The building industry at large has always been male-dominated. Many sectors, including construction and engineering are still stereotypically seen as highly masculine workplaces, with male interest, employment and leadership far outweighing that of their female counterparts.
According to Dr. Naomi Stead of the University of Queensland,Australia’s architecture industry also shows this same gender representation equality.
A new website has been launched to foster discussion around the under-representation of women in architecture.
“The architecture profession likes to think of itself as a progressive, equitable meritocracy, but unfortunately that’s just not the case,” says Stead. “While we don’t believe that explicit prejudice or discrimination is a significant problem in the profession in Australia, we do know that there is implicit bias, a lack of pay equity, and that women as a group are not remaining in the profession, and progressing to leadership positions.”
In response to this reality, Stead co-created ‘Parlour: Women, Equity, Architecture’, an online forum edited by Justin Clark of the University of Melbourne. The site features research, informed opinions and support for women in architecture.
The site aims to address a wide range of issues that affect women architects both nationally and internationally, including work/life balance and flexible conditions.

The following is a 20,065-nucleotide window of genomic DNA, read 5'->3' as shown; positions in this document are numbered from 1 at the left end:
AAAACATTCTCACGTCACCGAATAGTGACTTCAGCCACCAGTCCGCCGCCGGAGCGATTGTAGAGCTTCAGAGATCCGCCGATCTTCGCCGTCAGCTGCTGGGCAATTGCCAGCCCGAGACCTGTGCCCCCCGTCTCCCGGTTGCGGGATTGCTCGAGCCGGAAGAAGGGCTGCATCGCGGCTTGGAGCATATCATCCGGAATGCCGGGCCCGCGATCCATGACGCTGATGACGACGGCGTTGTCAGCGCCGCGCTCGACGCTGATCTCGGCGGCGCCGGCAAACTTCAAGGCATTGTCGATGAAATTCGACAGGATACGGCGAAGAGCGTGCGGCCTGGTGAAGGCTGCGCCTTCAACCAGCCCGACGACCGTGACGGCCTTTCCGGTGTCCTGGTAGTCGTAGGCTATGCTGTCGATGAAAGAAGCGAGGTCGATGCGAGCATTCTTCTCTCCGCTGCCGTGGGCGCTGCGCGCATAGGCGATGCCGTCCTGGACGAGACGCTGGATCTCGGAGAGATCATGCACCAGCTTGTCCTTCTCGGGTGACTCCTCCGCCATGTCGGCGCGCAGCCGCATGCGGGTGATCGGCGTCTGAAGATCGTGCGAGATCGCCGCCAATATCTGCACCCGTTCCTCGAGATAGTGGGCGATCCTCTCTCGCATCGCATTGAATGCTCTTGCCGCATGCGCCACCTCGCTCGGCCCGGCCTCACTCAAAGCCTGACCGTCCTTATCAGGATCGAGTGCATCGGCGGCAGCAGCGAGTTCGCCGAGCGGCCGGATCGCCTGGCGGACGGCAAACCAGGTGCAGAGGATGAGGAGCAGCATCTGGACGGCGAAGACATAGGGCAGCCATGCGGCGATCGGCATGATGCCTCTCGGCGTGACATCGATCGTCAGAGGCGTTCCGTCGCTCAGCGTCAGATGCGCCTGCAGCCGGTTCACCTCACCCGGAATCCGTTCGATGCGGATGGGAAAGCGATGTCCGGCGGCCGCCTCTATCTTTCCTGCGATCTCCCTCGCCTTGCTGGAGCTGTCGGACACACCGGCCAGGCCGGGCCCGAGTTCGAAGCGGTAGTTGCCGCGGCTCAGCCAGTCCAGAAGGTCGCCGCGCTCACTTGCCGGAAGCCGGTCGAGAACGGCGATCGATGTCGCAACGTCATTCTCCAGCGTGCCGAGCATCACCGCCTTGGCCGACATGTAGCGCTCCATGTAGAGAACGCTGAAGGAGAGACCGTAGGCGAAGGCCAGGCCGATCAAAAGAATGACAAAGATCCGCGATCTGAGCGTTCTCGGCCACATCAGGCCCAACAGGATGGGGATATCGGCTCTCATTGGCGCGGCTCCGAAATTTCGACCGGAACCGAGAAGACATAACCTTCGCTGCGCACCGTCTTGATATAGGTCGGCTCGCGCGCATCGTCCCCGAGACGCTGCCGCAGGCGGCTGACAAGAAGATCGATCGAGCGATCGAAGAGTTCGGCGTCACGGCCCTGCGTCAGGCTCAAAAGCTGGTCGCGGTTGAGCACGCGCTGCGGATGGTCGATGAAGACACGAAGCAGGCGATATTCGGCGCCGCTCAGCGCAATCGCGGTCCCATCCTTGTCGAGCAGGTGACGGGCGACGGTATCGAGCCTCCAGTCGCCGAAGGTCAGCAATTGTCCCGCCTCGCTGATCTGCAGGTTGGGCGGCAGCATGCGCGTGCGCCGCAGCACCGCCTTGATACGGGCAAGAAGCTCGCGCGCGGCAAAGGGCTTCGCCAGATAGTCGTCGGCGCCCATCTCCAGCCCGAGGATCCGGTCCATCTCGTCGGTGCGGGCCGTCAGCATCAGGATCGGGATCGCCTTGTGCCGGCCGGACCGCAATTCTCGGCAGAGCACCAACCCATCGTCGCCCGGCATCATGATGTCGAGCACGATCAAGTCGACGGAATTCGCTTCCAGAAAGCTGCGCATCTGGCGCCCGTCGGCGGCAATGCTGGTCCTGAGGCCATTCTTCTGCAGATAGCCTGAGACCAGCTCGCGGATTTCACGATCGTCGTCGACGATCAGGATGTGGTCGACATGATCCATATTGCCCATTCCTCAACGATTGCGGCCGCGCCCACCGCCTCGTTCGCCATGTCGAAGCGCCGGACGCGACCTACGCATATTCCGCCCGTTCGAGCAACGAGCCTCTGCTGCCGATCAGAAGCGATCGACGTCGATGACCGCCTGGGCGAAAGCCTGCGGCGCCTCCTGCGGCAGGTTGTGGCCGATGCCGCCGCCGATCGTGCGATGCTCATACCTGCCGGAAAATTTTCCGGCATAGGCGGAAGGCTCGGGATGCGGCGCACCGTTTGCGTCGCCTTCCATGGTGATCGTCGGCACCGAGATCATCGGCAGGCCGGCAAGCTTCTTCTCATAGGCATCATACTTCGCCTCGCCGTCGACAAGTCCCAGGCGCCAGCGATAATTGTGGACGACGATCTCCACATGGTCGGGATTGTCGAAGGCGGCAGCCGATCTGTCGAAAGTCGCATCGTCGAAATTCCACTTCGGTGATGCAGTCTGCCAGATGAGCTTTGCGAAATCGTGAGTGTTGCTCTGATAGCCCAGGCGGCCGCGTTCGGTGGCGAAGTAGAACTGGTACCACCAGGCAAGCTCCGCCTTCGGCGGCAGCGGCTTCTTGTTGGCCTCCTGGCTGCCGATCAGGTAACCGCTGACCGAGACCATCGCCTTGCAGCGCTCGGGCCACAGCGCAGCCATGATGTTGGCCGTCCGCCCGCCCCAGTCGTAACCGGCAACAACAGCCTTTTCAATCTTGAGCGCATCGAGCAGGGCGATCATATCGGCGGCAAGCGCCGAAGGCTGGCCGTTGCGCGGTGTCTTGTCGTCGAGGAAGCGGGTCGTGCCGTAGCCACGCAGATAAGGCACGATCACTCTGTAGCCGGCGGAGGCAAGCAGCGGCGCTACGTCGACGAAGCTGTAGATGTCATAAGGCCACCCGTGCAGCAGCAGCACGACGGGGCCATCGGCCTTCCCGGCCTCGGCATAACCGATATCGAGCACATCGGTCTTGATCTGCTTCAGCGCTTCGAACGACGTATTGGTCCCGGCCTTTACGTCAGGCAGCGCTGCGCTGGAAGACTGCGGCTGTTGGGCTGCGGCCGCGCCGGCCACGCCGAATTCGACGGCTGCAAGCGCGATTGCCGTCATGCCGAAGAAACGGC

Importantly, rather than simply condemning current conditions, the site aims to celebrate female architects, empowering them to create ‘real social change’ according to Stead.
“We’ve already demonstrated that there is a problem, and Parlour will allow us to connect with the entire architectural profession and start a conversation about how we want to work, and how this can be better and more equitable for both women and men in architecture,” she says.
The overall goal will be to expand opportunities for women in the architecture realm, offer support and drive for greater equality between the sexes; not to drive a wedge between female and male architects, but to bridge the gap in terms of opportunity and remuneration.
These same basic principles are shared by Zaha Hadid, arguably the world’s most famous modern female architect. Hadid shared her views on women in the industry upon recently receiving the Jane Drew Prize for her contribution to women in architecture.
“Getting to where I am is hard. But it is do-able,” she said. “Women architects do need some support from others who have made that journey. And they also have to help themselves.”